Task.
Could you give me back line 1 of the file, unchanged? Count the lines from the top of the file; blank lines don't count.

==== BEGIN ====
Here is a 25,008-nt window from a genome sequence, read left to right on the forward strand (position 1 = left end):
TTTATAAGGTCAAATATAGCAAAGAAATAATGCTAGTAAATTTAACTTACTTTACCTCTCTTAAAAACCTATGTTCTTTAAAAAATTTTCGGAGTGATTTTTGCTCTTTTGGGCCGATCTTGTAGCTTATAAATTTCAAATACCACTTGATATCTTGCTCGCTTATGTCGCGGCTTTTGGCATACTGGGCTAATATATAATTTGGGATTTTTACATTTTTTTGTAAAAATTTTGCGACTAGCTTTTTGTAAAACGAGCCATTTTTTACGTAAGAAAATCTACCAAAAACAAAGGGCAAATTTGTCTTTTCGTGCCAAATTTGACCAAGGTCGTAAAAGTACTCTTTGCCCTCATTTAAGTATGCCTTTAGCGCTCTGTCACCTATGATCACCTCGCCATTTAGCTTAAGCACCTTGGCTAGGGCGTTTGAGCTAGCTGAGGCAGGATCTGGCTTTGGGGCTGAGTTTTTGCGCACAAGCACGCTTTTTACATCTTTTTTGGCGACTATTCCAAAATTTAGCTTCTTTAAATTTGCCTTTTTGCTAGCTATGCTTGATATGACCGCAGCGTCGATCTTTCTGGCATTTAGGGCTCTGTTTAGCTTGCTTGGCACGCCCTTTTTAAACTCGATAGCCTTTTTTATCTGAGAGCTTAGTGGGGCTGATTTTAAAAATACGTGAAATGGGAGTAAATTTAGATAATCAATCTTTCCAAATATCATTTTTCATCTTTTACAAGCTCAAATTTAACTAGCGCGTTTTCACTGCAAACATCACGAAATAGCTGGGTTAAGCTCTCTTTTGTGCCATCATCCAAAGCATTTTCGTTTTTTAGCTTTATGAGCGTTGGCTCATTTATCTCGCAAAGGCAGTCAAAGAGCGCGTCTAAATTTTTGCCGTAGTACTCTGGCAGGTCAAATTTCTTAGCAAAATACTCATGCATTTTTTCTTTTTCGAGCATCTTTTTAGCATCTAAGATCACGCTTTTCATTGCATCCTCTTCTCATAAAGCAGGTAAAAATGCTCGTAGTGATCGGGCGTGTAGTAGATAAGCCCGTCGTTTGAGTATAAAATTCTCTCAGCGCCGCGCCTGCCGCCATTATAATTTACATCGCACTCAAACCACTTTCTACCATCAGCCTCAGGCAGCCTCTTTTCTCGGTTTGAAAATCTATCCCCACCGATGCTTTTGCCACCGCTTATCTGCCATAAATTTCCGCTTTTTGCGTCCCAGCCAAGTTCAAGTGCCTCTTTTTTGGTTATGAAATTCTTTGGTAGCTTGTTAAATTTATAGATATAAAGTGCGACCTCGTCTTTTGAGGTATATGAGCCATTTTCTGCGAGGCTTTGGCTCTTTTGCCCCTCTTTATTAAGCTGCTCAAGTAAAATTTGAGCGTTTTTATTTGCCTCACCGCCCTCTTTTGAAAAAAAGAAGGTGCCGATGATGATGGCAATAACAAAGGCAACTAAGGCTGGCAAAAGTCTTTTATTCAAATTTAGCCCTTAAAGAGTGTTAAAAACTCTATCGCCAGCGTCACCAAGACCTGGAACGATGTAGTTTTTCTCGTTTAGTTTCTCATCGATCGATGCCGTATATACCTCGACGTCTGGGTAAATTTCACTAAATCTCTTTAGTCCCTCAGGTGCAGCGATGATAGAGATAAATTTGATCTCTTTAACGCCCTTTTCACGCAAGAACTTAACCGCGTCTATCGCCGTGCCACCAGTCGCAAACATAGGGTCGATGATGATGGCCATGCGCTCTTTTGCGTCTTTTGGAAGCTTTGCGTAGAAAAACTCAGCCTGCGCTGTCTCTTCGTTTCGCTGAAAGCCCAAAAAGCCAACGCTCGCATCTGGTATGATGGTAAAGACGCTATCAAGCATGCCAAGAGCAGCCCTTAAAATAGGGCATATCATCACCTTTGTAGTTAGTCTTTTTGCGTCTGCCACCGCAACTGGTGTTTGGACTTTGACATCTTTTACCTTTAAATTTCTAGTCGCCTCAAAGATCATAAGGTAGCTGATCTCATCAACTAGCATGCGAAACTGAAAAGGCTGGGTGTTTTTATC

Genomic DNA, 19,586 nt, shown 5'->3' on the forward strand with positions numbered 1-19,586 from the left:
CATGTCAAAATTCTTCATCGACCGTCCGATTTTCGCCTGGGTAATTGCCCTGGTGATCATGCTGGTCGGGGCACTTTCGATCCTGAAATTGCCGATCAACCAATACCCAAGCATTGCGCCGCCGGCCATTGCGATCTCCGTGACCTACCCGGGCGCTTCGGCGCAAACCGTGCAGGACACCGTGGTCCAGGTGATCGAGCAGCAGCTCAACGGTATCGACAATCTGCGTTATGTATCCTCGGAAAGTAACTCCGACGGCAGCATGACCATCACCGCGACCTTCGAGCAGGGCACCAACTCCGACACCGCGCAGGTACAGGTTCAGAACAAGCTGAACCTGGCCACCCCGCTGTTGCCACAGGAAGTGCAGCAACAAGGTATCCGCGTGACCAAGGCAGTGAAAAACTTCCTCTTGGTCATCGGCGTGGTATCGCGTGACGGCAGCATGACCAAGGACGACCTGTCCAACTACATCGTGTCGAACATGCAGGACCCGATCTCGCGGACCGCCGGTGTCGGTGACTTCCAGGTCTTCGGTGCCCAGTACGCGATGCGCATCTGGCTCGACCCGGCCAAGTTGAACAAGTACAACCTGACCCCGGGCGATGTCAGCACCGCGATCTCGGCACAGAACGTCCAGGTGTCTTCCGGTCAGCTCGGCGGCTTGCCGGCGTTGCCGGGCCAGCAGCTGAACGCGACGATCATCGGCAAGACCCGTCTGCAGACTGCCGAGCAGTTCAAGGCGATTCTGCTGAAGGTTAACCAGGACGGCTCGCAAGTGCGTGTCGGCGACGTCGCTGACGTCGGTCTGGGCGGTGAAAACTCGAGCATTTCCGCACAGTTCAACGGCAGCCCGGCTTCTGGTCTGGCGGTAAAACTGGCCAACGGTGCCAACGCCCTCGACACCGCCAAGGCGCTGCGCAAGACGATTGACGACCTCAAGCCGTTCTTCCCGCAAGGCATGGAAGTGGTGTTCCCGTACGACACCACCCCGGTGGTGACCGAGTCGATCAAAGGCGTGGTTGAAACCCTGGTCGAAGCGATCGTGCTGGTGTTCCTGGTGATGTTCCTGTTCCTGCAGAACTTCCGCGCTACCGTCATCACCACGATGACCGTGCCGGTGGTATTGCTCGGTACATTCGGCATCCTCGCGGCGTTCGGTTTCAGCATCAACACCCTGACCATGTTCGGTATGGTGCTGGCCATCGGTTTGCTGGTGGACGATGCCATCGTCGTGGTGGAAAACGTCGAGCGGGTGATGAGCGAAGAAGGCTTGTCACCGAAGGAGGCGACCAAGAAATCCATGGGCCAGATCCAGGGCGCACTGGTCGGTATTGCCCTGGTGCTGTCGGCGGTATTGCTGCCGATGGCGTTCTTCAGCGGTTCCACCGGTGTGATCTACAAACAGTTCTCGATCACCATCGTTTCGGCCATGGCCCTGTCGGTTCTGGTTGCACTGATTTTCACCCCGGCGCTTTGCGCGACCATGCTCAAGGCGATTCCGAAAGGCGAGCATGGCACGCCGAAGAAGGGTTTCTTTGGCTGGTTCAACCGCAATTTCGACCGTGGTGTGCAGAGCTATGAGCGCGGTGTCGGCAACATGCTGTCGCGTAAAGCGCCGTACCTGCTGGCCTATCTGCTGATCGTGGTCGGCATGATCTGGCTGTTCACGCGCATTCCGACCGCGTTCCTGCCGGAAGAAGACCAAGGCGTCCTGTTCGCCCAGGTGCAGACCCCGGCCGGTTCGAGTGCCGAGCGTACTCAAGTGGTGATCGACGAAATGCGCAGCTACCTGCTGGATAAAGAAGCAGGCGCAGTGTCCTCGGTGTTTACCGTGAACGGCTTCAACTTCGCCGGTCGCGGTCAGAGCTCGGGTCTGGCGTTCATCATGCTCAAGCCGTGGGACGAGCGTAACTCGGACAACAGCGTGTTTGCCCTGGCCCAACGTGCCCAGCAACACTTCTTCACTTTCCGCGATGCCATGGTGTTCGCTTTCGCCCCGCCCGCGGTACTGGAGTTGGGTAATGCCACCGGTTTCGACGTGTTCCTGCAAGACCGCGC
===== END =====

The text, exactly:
Here is a 25,008-nt window from a genome sequence, read left to right on the forward strand (position 1 = left end):